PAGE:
Any appeal in this case lies to the Court of Appeals for the Ninth Circuit, and we are bound by any decision of that court squarely in point. See Golsen v. Commissioner, 54 T.C. 742, 756-757 (1970), affd. 445 F.2d 985 (10th Cir. 1971). Respondent asserts that this issue was settled in the Ninth Circuit by Mohawk Petroleum Co. v. Commissioner, 148 F.2d 957, 959 (9th Cir. 1945), affg. 47 B.T.A. 952 (1942).
In Mohawk Petroleum Co. v. Commissioner, supra, the Court of Appeals relied on Gooch Milling Elevator Co. for its decision that the Board of Tax Appeals lacked jurisdiction to consider equitable recoupment of income taxes. See id. at 959. Because we have found that Gooch Milling Elevator Co. is not on point, it follows that Mohawk Petroleum Co. is not dispositive. Accordingly, we disagree with respondent's assertion.
In Mueller II, we found additional support for our decision in sections 7422(e), 6512(a), and 7481. See Mueller II, 101 T.C. at 557. Considered together, these sections indicate that "Congress intended the Tax Court to have full judicial authority to resolve issues over which it has jurisdiction". Woods v. Commissioner, 92 T.C. at 788. Judge Halpern further observed that
the Code is structured to channel tax litigation to the Tax Court. We are the tax forum of choice, because only here can the tax liability be litigated prior to payment. Understandably, we preside over the vast majority of tax litigation. * * * [Mueller II, 101 T.C. at 564 (Halpern, J., concurring); citations omitted.]
If this Court lacked authority to consider equitable recoupment, a taxpayer without the practical ability to prepay the contested deficiency and sue for refund in a different forum would be precluded from raising a defense available to a more affluent taxpayer who has the means to do so. We do not believe that Congress intended this result. Accordingly, we shall continue to follow our opinions in Estate of Bartels v. Commissioner, 106 T.C. 430 (1996), and Mueller II, supra.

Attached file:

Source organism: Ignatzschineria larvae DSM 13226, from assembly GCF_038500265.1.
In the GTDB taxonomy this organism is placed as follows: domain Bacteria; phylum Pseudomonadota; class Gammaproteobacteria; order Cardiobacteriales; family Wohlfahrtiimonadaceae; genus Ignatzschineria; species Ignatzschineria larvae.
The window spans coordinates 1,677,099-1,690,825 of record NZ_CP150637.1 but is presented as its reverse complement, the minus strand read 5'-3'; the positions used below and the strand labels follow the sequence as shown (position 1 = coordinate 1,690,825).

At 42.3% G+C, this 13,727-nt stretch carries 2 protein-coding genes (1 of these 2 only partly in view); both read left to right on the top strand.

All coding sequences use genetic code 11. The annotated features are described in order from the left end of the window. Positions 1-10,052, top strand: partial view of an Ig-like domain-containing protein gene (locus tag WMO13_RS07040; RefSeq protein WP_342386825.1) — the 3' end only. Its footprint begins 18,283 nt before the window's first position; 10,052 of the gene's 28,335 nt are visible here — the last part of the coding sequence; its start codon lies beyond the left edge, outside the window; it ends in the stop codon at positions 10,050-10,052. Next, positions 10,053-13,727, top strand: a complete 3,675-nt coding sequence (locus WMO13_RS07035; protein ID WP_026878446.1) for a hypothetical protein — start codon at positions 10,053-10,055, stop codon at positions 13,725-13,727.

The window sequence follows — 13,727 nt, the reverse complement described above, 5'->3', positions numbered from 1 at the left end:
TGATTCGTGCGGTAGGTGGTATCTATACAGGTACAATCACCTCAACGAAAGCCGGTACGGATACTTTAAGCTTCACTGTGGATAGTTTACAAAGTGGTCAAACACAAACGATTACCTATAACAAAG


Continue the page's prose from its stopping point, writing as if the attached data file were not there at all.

We held in Mueller III that equitable recoupment is restricted to use as a defense against an otherwise valid claim for a deficiency, and not to increase an overpayment of tax. See also United States v. Dalm, 494 U.S. at 608 (tax refund courts are without jurisdiction to consider time-barred refund claims based solely upon equitable recoupment). We have found that petitioner underreported the values of the Savings and Willits shares on its estate tax return. Accordingly, petitioner has a deficiency in estate tax, and is, therefore, properly positioned to invoke the doctrine of equitable recoupment to reduce that deficiency by the amount of the income tax overpaid because of its use of the same underreported value as the basis of the shares.
Legatee Not Diligent
Respondent argues that equitable recoupment should not be permitted in this case because March was not diligent in seeking a refund of the income tax paid on the gain passed through to her as residual legatee. The estate tax notice of deficiency was issued on March 16, 1995, and the limitations period did not expire on March's income tax refund until April 15, 1996. March thus had more than a year within which to file a protective claim for refund.
It is apparently not the diligence of the taxpayer as to his legal rights which controls, but rather the inequity of holding that, while the government's rights under a transaction continue unimpaired, its adversary's rights thereunder are barred by limitations.
Accordingly, we do not consider March's lack of diligence to be a factor in deciding whether petitioner is entitled to claim equitable recoupment.
Requirements of Equitable Recoupment
In a recent case, the Supreme Court reaffirmed that a party litigating a tax claim in a timely proceeding may, in that proceeding, seek recoupment of a related, and inconsistent, but now time-barred tax claim relating to the same transaction. See United States v. Dalm, supra at 608 (interpreting Bull v. United States, 295 U.S. 247 (1935), and Stone v. White, 301 U.S. 532 (1937)).
A claim of equitable recoupment requires: (1) That the refund or deficiency for which recoupment is sought by way of offset be barred by time; (2) that the time-barred offset arise out of the same transaction, item, or taxable event as the overpayment or deficiency before the Court; (3) that the transaction, item, or taxable event have been inconsistently subjected to two taxes; and (4) that if the subject transaction, item, or taxable event involves two or more taxpayers, there be sufficient identity of interest between the taxpayers subject to the two taxes so that the taxpayers should be treated as one. See United States v. Dalm, supra at 604-605 n. 5; Coohey v. United States, 172 F.3d 1060 (8th Cir. 1999); Parker v. United States, 110 F.3d 678, 682-683 (9th Cir. 1997).
Each of these requirements is met in the instant case.
1. Refund Time-Barred
March filed her 1992 Federal income tax return on or about April 15, 1993, and payment was made on the same date that the return was filed. March has never filed a claim for refund; therefore, a claim for refund is barred by section 6511(a).